Data privacy has become a great cause for concern globally. The interconnectedness of information as a result of the Internet and major advancements in technology have in fact deepened the concern among national citizens and governments.
It is reported that 87 percent of people accept the terms and conditions of privacy policies without reading them. This lack of interest is a reason by itself for lowering better protection of personal data. That coupled with the integration of technology has become an added disadvantage in the matter.
Shocking numbers among European citizens
Reboot Online conducted a study on the matter to find which European citizens trust the public authorities with personal data the least. The research found that 78 percent of citizens in Spain trust the public authorities with personal data the least. Ireland follows with 73 percent of its citizens demonstrating skepticism in building trust with public authorities for the same.
That said, Belgium, France and the United Kingdom have attained the third position, with 68 percent of citizens in each of those countries lacking confidence in their public authorities. In this context, Shai Aharony, the Co-Founder and Managing Director of Reboot Online said “Personal data is a highly sensitive issue and one that many of us care about deeply. Rightfully so, because every time we disclose personal information online, we are putting it into the trust of someone else.
“So, the expectation is for reputable private and public organisations to be very careful in the way they store and use our personal data. This though is not always the case and this research highlights the European citizens who are most concerned about how public authorities in their country manage their personal data. Whilst the level of trust in public authorities with regards to personal data varies between countries, all private and public organisations need to be highly transparent, responsible and ethical when it comes to how they keep and utilise people’s personal data.” For that reason, it has become imperative for authorities and organisations in Europe and beyond to ensure the policies are in place and the citizens’ data are well protected.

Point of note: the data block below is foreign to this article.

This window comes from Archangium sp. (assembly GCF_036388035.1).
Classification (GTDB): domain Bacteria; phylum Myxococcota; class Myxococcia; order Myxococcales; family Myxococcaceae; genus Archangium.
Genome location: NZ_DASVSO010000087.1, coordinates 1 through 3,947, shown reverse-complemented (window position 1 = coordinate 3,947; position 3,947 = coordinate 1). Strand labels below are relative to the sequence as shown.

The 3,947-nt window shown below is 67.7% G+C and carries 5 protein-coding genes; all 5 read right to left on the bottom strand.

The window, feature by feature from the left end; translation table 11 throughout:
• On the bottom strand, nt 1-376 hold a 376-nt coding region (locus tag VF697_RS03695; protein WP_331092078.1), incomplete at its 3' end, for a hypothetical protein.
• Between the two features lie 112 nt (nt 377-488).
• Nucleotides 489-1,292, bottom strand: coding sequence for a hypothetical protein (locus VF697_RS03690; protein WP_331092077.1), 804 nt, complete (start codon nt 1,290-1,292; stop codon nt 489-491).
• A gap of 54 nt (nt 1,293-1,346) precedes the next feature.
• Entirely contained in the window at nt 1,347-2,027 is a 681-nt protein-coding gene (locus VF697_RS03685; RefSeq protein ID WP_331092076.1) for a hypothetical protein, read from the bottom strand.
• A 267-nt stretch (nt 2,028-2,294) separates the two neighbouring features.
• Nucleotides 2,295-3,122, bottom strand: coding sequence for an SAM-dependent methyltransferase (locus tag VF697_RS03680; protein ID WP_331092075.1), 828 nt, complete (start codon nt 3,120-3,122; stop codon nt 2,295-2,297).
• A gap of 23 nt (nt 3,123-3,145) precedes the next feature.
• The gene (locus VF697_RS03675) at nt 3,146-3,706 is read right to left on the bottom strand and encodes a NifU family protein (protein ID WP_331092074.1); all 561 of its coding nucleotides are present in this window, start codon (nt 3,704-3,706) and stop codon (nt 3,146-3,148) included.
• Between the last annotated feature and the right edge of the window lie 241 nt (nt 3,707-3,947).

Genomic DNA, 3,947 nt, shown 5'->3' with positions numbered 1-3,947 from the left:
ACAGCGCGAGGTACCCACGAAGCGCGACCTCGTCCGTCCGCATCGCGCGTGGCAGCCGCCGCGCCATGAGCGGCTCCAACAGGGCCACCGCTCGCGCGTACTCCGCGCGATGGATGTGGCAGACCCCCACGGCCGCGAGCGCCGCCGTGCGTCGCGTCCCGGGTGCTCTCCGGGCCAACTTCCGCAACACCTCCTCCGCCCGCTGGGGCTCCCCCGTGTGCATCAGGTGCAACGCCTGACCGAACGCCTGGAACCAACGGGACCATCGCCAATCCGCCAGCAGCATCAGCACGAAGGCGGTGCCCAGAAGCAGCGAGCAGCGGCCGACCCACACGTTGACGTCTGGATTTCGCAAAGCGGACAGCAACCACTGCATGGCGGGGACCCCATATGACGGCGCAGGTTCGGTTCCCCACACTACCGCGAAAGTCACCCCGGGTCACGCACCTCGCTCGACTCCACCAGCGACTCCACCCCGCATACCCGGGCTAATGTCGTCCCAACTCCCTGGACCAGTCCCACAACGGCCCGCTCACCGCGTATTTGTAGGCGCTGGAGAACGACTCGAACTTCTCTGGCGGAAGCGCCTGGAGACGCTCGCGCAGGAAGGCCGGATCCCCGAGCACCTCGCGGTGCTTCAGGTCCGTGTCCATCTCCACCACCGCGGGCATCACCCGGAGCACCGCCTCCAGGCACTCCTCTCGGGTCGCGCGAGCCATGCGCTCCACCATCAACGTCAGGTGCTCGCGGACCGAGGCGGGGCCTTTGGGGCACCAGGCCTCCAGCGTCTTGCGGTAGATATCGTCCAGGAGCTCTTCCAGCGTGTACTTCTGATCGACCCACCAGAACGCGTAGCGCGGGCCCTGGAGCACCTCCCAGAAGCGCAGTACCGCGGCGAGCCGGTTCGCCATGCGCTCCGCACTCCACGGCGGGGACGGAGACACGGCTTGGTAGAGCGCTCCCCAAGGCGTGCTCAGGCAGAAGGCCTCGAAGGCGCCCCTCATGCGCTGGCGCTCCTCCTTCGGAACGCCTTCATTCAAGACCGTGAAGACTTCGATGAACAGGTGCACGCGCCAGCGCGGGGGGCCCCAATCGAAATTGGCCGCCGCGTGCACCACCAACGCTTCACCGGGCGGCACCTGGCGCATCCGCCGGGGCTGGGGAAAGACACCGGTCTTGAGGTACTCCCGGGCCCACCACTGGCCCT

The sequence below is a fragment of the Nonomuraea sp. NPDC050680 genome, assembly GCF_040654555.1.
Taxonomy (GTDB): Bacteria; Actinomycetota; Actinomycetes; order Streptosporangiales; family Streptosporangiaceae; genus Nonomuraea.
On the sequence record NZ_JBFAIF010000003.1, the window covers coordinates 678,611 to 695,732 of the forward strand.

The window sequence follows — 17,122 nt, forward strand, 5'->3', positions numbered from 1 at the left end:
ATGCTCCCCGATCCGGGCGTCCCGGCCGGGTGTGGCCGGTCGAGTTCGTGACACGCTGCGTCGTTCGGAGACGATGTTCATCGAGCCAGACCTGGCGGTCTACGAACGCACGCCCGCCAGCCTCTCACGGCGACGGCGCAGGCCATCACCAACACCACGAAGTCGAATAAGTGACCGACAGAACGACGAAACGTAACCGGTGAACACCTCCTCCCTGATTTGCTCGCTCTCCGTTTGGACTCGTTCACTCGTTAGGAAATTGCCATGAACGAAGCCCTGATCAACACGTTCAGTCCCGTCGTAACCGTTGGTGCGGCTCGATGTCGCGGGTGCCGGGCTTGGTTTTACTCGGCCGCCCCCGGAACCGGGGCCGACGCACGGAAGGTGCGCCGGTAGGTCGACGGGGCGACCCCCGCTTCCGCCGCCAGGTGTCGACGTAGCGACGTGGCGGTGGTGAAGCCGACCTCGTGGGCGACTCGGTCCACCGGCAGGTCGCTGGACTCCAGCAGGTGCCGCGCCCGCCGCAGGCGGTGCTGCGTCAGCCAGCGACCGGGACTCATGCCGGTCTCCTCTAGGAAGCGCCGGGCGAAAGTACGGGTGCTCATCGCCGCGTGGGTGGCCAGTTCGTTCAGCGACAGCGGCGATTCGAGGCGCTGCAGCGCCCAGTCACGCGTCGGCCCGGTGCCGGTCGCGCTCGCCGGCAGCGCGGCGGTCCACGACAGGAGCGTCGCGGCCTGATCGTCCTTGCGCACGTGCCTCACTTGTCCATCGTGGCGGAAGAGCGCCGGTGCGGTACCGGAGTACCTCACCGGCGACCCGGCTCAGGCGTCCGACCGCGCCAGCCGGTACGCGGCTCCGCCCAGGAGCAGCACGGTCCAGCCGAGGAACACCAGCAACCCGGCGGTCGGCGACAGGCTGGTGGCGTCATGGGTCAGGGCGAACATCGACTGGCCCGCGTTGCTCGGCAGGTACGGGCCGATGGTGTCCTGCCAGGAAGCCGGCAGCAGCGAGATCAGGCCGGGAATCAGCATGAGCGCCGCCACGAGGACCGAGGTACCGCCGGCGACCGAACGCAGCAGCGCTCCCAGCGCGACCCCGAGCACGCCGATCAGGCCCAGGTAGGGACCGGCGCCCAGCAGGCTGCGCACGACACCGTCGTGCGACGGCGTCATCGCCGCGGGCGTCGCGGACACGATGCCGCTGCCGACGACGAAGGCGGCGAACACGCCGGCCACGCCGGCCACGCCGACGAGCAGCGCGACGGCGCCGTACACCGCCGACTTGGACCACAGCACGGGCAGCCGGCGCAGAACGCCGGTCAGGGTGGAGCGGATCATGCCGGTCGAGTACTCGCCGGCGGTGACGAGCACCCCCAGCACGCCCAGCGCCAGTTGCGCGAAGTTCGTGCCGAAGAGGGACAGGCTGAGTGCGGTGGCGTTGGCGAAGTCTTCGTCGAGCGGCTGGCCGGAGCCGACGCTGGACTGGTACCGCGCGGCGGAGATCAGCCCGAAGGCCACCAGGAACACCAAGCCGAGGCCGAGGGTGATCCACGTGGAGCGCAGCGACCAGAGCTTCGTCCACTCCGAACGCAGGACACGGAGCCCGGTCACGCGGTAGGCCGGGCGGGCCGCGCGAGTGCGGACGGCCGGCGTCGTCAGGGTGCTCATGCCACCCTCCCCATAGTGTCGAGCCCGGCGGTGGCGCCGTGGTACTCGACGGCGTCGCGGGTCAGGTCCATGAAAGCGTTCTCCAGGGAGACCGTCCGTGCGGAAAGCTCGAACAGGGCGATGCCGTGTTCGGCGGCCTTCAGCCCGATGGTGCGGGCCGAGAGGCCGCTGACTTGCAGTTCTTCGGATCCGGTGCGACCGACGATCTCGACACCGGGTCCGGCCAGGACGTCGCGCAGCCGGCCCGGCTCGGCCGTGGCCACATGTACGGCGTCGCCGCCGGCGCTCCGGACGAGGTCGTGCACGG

Current complexities in Africa
In Africa, the nations are on the threshold of a technological revolution, yet there are constraints that need to be removed. Cloud computing, for example, is gaining momentum on the continent. But the existing constraints largely point to the relative absence of robust policies that are needed to strengthen data privacy.
For now, there are mixed views on whether data localisation laws must be enforced because they have the potential to dwarf growth and lower foreign direct investment. Yet, seventeen African countries have adopted data localisation laws and the impact of the move is somewhat upsetting. Again, this has stoked big fear among African citizens and for that reason, organisations are investing a lot of efforts to ensure that data privacy is realised.
Ibrahim Youssry, the general manager of Microsoft, Middle East & Africa Emerging Markets, told International Finance, “Microsoft has long standing commitments to privacy and, with the understanding that our customer data belongs to them, we have regularly taken steps to give customers more information and more choice, including being the first large company to voluntarily extend strong privacy protections offered under the GDPR to customers around the world.” Such reassurance and proactive approach are necessary especially on the back of growing concerns in data privacy.